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Amy Adams stands next to the Lockheed Vega 5B which was flown by Amelia Earhart on two history-making flights in 1932. (Doane Gregory)

Q and A: Amy Adams

The actress discusses her role as aviatrix Amelia Earhart, filming at the Smithsonian and the magic of museums

Actress Amy Adams, 34, has appeared in 25 films and received two Academy Award nominations—most recently for her role as a young nun in 2008's Doubt. In Night at the Museum: Battle of the Smithsonian, she plays Amelia Earhart. Adams spoke with Smithsonian's Beth Py-Lieberman.

Do you see yourself in Amelia Earhart?
I think most women do. There's a sense of fun and a sense of adventure that she represents—a woman succeeding in a man's world.

What did you think about the Earhart exhibit?
We did our shooting in the Air and Space Museum at night, which allowed me to have an intimate experience with the exhibit. When you see how small her plane was, you really understand her fortitude. And the more research I did about her, the more I liked her. When people would ask her, "Why do you fly?" she would say, "For the fun of it." I think that's something that gets lost when you first learn about Amelia. It was her spirit more than anything that we were trying to capture.

Did any other exhibitions stand out?
The one that somewhat startled me was the plaster life mask of Abraham Lincoln [made by sculptor Leonard Wells Volk in 1917]. That was probably one of my favorites because I've only seen Lincoln in photos and I could imagine what he must have looked like back then. I was so moved by it.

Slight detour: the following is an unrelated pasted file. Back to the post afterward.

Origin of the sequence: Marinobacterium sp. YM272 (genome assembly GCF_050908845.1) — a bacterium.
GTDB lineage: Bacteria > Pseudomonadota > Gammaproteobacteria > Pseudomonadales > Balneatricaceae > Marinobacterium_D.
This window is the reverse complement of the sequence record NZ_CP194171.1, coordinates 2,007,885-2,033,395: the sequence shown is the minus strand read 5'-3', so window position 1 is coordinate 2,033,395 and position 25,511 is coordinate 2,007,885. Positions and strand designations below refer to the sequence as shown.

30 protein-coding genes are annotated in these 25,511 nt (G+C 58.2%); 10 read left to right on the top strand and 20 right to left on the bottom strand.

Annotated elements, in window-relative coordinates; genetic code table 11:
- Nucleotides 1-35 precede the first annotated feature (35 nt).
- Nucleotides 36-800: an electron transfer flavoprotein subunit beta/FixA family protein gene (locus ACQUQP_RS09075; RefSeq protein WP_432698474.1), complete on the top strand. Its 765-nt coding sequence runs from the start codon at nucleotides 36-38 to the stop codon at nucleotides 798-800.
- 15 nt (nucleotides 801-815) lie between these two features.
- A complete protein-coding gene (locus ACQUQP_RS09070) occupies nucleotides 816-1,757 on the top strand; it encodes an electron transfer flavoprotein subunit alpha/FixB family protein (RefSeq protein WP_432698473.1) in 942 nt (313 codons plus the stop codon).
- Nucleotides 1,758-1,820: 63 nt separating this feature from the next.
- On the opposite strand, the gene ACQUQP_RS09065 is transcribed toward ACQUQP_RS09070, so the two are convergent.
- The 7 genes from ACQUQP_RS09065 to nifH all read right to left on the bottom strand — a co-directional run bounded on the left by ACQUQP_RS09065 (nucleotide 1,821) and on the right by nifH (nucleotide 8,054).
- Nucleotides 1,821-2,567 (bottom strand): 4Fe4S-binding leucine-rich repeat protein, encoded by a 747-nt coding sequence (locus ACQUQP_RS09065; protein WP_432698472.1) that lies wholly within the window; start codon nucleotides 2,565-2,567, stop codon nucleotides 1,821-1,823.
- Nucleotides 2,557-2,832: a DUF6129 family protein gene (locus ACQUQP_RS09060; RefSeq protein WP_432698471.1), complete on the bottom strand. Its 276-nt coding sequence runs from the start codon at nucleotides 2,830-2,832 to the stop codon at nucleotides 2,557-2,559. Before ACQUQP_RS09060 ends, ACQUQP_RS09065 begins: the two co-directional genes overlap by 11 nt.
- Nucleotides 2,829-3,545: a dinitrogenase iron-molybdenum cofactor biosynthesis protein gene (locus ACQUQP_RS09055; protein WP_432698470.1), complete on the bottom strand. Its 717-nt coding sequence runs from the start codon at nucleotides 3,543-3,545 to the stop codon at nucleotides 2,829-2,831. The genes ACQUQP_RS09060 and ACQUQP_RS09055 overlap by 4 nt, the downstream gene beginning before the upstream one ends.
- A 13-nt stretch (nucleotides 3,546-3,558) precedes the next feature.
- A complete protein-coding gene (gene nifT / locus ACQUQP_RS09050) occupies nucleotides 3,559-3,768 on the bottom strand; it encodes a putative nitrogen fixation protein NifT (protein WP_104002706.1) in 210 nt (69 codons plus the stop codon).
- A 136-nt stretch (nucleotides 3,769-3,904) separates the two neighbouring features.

You once said: "I find that every film I do becomes a deeply personal experience, and my own life begins to manifest these weird realities." Anything weird to report after you finished this film?
Not necessarily weird, but Amelia is a lot more of a spitfire than anyone I'd ever played before—a lot more confident. That definitely manifested itself, in terms of speaking my mind, diving headfirst into situations and sort of throwing caution to the wind.

What was your favorite moment filming?
I really loved it when, in one scene, Ben Stiller and I were up on the Lincoln Memorial at night and no one else was there. We were able to look over Washington while there was a full moon. It was just a beautiful evening.

No major movie has been shot inside the Smithsonian until now. How do you feel about being in the first one?
I think it's awesome. In this day and age, when kids can access the Internet, it sometimes deprives them of the impact—and inspiration—that comes from seeing something in person. When I heard we were actually going to shoot in the Smithsonian, I hoped that it would get kids excited to go and actually see these exhibits for themselves and then learn about history and art.

In the film, artifacts and historical figures come to life. Is there any magic to be found in a real museum?
Oh, yeah. The beauty of museums is that when you're in them and take the time to really look at the exhibits, they come to life in your imagination. That is the magic.

About Beth Py-Lieberman
Beth Py-Lieberman

Beth Py-Lieberman is the museums editor, covering the Smithsonian Institution in both print and online. She has been a member of the Smithsonian team for more than two decades.

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